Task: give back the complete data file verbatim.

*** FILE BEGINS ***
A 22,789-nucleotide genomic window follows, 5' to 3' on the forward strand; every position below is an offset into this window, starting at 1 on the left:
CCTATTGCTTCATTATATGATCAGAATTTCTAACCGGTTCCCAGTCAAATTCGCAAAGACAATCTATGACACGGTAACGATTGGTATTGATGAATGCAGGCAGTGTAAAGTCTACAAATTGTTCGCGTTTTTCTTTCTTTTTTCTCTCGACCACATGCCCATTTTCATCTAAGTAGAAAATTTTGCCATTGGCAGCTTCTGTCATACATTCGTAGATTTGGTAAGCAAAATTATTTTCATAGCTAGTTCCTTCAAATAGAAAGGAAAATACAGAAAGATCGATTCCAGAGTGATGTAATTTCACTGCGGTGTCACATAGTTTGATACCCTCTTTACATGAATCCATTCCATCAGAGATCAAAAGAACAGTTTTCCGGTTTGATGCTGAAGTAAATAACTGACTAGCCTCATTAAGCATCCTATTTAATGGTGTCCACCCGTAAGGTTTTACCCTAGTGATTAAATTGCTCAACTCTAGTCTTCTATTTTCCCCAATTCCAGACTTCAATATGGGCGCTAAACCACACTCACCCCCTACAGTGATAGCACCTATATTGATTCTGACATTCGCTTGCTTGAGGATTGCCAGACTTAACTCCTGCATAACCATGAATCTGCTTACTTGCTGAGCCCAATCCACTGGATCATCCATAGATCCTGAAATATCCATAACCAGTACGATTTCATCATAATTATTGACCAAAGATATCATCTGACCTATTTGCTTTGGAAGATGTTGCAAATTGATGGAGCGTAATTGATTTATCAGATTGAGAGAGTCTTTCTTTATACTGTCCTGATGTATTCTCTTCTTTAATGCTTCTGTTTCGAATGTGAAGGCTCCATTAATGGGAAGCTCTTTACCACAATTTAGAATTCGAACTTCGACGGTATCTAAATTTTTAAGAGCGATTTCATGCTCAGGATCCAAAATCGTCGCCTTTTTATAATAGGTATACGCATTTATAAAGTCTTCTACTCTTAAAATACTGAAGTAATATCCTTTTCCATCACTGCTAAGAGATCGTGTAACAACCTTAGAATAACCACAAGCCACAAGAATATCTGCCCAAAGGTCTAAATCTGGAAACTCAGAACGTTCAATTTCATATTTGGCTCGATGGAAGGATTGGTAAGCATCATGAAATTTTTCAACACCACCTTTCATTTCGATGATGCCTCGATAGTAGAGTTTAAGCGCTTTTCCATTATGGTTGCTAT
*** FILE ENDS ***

A 22,789-nucleotide genomic window follows, 5' to 3' on the forward strand; every position below is an offset into this window, starting at 1 on the left:
CCTATTGCTTCATTATATGATCAGAATTTCTAACCGGTTCCCAGTCAAATTCGCAAAGACAATCTATGACACGGTAACGATTGGTATTGATGAATGCAGGCAGTGTAAAGTCTACAAATTGTTCGCGTTTTTCTTTCTTTTTTCTCTCGACCACATGCCCATTTTCATCTAAGTAGAAAATTTTGCCATTGGCAGCTTCTGTCATACATTCGTAGATTTGGTAAGCAAAATTATTTTCATAGCTAGTTCCTTCAAATAGAAAGGAAAATACAGAAAGATCGATTCCAGAGTGATGTAATTTCACTGCGGTGTCACATAGTTTGATACCCTCTTTACATGAATCCATTCCATCAGAGATCAAAAGAACAGTTTTCCGGTTTGATGCTGAAGTAAATAACTGACTAGCCTCATTAAGCATCCTATTTAATGGTGTCCACCCGTAAGGTTTTACCCTAGTGATTAAATTGCTCAACTCTAGTCTTCTATTTTCCCCAATTCCAGACTTCAATATGGGCGCTAAACCACACTCACCCCCTACAGTGATAGCACCTATATTGATTCTGACATTCGCTTGCTTGAGGATTGCCAGACTTAACTCCTGCATAACCATGAATCTGCTTACTTGCTGAGCCCAATCCACTGGATCATCCATAGATCCTGAAATATCCATAACCAGTACGATTTCATCATAATTATTGACCAAAGATATCATCTGACCTATTTGCTTTGGAAGATGTTGCAAATTGATGGAGCGTAATTGATTTATCAGATTGAGAGAGTCTTTCTTTATACTGTCCTGATGTATTCTCTTCTTTAATGCTTCTGTTTCGAATGTGAAGGCTCCATTAATGGGAAGCTCTTTACCACAATTTAGAATTCGAACTTCGACGGTATCTAAATTTTTAAGAGCGATTTCATGCTCAGGATCCAAAATCGTCGCCTTTTTATAATAGGTATACGCATTTATAAAGTCTTCTACTCTTAAAATACTGAAGTAATATCCTTTTCCATCACTGCTAAGAGATCGTGTAACAACCTTAGAATAACCACAAGCCACAAGAATATCTGCCCAAAGGTCTAAATCTGGAAACTCAGAACGTTCAATTTCATATTTGGCTCGATGGAAGGATTGGTAAGCATCATGAAATTTTTCAACACCACCTTTCATTTCGATGATGCCTCGATAGTAGAGTTTAAGCGCTTTTCCATTATGGTTGCTAT